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Aggression in Mixed Martial Arts: An Analysis of the Likelihood of Winning a Decision

In: Violence and Aggression in Sporting Contests

Author

Listed:
  • Trevor Collier

    (University of Dayton)

  • Andrew L. Johnson

    (Texas A&M University)

  • John Ruggiero

    (University of Dayton)

Abstract

Within the last decade, mixed martial arts has become one of the most popular sports worldwide. The Ultimate Fighting Championship (UFC) is the largest and most successful organization within the industry. In the USA, however, the sport is not sanctioned in all states because some politicians view the sport as too violent. The sport consists of many fighting forms and, unlike boxing, winning a decision requires judging in multiple facets including wrestling, boxing, kick boxing, and jiu-jitsu. In this study, we estimate the likelihood of winning a decision in the UFC. Using data on individual fights, we estimate the probability of winning based on fighter characteristics. We emphasize power strikes as it relates to aggression to determine the likelihood of winning. Our results indicate that knockdowns and damage inflicted are all statistically significant determinants of winning a fight and have the largest marginal effect of influencing judge’s decisions.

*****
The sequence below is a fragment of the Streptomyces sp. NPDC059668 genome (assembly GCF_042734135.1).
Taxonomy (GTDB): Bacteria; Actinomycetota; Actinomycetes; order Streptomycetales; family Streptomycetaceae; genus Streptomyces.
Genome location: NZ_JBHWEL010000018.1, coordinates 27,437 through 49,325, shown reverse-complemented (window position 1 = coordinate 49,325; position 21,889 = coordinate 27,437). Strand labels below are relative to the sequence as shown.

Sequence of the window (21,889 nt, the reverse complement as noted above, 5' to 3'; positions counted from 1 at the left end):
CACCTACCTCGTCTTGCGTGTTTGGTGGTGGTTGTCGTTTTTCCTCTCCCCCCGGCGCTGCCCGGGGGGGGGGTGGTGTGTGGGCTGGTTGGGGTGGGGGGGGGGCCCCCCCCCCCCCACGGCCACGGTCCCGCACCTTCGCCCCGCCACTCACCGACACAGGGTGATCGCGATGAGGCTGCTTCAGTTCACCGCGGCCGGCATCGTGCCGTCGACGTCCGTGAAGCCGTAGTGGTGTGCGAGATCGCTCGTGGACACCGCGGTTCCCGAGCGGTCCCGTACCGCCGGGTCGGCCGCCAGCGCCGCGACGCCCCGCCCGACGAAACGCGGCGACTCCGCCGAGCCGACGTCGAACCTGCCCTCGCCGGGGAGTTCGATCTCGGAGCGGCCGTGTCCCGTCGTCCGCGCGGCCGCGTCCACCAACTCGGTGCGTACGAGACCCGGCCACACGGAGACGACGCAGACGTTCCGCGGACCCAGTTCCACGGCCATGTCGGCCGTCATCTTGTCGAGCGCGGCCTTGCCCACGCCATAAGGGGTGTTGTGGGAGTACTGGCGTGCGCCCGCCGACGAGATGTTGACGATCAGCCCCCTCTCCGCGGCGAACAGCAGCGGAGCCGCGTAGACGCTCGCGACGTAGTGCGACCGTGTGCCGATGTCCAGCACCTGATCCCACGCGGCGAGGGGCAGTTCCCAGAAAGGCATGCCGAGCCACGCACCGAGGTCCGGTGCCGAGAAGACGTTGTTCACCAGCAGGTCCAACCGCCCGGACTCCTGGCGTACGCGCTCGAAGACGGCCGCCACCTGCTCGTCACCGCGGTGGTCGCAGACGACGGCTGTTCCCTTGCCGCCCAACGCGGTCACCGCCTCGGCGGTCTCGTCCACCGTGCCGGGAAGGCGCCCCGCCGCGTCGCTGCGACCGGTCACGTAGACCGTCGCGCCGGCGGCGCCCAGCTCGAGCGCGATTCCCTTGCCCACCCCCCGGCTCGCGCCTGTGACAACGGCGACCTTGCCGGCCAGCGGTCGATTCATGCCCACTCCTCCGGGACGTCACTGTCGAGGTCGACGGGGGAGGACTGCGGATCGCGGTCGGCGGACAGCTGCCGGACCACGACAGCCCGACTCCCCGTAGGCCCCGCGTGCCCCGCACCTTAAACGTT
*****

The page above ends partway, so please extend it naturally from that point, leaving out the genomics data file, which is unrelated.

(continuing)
Suggested Citation

  • Trevor Collier & Andrew L. Johnson & John Ruggiero, 2011. "Aggression in Mixed Martial Arts: An Analysis of the Likelihood of Winning a Decision," Sports Economics, Management, and Policy, in: R. Todd Jewell (ed.), Violence and Aggression in Sporting Contests, edition 1, chapter 0, pages 97-109, Springer.
  • Handle: RePEc:spr:semchp:978-1-4419-6630-8_7
    DOI: 10.1007/978-1-4419-6630-8_7
    as

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